Kansas University expects to take a sizable travel party - roughly a dozen officials - Sunday to Baltimore for its hearing with the NCAA Committee on Infractions.
The most notable names appearing include Chancellor Robert Hemenway, athletic director Lew Perkins, men's basketball coach Bill Self and football coach Mark Mangino.
Others scheduled to attend include Overland Park attorney Rick Evrard and his associate, associate athletic directors Jim Marchiony, Theresa Becker and Paul Buskirk, women's basketball coach Bonnie Henrickson, faculty representative Don Green and a few others.
In addition, former KU football graduate assistant John Papuchis is expected to be present with legal counsel to give his side of the story. An unnamed football GA in 2003 is cited in the self-report as having committed academic fraud inside the football program in an attempt to get junior-college transfers eligible for the '03 season.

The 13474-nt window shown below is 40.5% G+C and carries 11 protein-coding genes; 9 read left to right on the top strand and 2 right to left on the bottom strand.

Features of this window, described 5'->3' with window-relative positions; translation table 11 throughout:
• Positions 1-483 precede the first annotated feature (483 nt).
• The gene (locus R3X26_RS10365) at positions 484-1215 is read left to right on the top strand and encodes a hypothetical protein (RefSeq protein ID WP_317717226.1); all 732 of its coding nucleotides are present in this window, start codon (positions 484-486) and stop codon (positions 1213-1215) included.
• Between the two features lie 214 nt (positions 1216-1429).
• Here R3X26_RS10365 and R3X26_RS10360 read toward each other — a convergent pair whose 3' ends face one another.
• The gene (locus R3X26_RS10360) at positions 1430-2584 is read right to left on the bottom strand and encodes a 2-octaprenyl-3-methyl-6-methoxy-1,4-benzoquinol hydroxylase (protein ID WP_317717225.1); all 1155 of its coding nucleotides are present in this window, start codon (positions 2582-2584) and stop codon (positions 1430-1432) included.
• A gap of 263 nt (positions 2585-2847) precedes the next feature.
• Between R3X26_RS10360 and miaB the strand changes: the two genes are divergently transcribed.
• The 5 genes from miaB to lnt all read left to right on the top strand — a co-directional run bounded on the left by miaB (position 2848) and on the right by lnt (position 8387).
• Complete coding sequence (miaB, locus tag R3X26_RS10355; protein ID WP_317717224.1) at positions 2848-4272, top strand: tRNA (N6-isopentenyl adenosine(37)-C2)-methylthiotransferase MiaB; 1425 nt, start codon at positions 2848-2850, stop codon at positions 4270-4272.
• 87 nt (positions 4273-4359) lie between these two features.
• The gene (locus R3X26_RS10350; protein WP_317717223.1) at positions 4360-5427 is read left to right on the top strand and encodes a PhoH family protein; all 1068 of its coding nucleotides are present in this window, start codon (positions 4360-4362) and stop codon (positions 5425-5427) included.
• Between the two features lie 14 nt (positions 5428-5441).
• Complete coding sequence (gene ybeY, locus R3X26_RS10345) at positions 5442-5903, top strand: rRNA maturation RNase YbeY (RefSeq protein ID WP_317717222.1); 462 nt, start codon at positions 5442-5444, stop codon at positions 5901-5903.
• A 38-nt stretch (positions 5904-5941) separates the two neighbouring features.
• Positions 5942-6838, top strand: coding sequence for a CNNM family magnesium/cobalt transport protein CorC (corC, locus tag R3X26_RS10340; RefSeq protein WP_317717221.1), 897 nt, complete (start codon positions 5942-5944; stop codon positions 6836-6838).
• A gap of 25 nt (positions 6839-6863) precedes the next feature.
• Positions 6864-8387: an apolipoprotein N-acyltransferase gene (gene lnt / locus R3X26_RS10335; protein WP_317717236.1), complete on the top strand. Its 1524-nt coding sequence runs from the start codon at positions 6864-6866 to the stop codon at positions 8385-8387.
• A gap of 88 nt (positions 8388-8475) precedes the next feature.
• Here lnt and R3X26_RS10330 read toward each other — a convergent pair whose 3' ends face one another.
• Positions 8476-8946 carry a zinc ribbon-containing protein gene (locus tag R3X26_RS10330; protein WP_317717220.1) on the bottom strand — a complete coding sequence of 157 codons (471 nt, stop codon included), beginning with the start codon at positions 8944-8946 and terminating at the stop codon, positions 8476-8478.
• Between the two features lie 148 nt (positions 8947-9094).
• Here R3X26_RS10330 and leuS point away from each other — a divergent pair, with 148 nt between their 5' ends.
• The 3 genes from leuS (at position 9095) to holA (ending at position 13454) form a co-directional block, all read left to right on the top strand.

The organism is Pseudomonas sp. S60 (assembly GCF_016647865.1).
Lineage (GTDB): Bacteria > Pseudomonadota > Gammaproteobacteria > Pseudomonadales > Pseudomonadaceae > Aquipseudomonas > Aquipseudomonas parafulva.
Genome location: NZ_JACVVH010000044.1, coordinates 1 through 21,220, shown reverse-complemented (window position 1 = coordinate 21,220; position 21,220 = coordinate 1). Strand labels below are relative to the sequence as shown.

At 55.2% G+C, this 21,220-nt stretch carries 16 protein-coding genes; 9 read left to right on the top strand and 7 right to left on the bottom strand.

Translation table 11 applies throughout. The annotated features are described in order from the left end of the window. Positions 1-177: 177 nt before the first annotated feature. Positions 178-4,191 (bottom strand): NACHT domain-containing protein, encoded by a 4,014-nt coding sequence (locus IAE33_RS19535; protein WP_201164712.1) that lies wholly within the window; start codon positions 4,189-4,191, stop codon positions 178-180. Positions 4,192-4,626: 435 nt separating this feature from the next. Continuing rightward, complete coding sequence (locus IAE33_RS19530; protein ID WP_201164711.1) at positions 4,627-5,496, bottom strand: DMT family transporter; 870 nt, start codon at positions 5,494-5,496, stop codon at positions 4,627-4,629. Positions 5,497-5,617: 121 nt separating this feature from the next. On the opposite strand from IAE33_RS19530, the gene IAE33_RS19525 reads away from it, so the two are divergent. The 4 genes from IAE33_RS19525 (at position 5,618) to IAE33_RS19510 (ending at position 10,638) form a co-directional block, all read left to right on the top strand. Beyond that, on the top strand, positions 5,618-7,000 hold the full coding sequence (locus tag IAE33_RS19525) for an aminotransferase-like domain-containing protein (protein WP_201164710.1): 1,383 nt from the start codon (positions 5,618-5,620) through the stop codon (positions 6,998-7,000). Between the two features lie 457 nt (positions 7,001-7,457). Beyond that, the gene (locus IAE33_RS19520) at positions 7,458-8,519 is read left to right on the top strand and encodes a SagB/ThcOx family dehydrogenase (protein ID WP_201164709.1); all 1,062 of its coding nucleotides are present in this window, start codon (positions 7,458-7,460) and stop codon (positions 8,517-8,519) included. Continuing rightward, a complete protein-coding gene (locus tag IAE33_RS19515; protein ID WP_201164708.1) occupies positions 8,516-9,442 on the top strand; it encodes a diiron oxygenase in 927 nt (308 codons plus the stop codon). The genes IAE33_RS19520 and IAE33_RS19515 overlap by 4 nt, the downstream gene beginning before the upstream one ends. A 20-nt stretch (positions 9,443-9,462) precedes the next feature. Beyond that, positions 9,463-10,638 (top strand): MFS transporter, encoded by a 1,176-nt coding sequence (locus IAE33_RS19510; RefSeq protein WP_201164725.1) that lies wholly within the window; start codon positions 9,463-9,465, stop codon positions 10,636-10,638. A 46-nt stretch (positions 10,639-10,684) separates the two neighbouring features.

Papuchis left KU after the 2003 season and spent the next two years as an intern at Louisiana State.
Evrard said KU would have a bigger contingent than most because of turnover that has occurred since the violations were committed.
"One of the things the committee has done in the recent past is try to get a perspective of what's happened at the institution," Evrard said. "Sometimes, for example in this case, you have some transition, and people that were not necessarily here in the period of time that this investigation encompasses. They would like to get somebody from the institution who was there the whole time. So I think they invited more people than they normally would have."
Sunday's hearing will start at 8:30 a.m. inside the Tremont Plaza Hotel in downtown Baltimore. The NCAA Committee on Infractions has set aside the entire day to hear KU's case, though the actual length of the hearing is unknown and unpredictable.
The KU officials all will plead their case to an eight-member panel of the Committee on Infractions. According to Evrard, two committee members have recused themselves from the hearing because of minor ties - such as a relative attending the school - to Kansas.
Sunday's hearing will not be followed with any immediate response from the committee. No official word from the NCAA, including any additional penalties, is expected to be released for several more weeks.
KU already self-imposed penalties for the violations it unearthed in an internal investigation last year.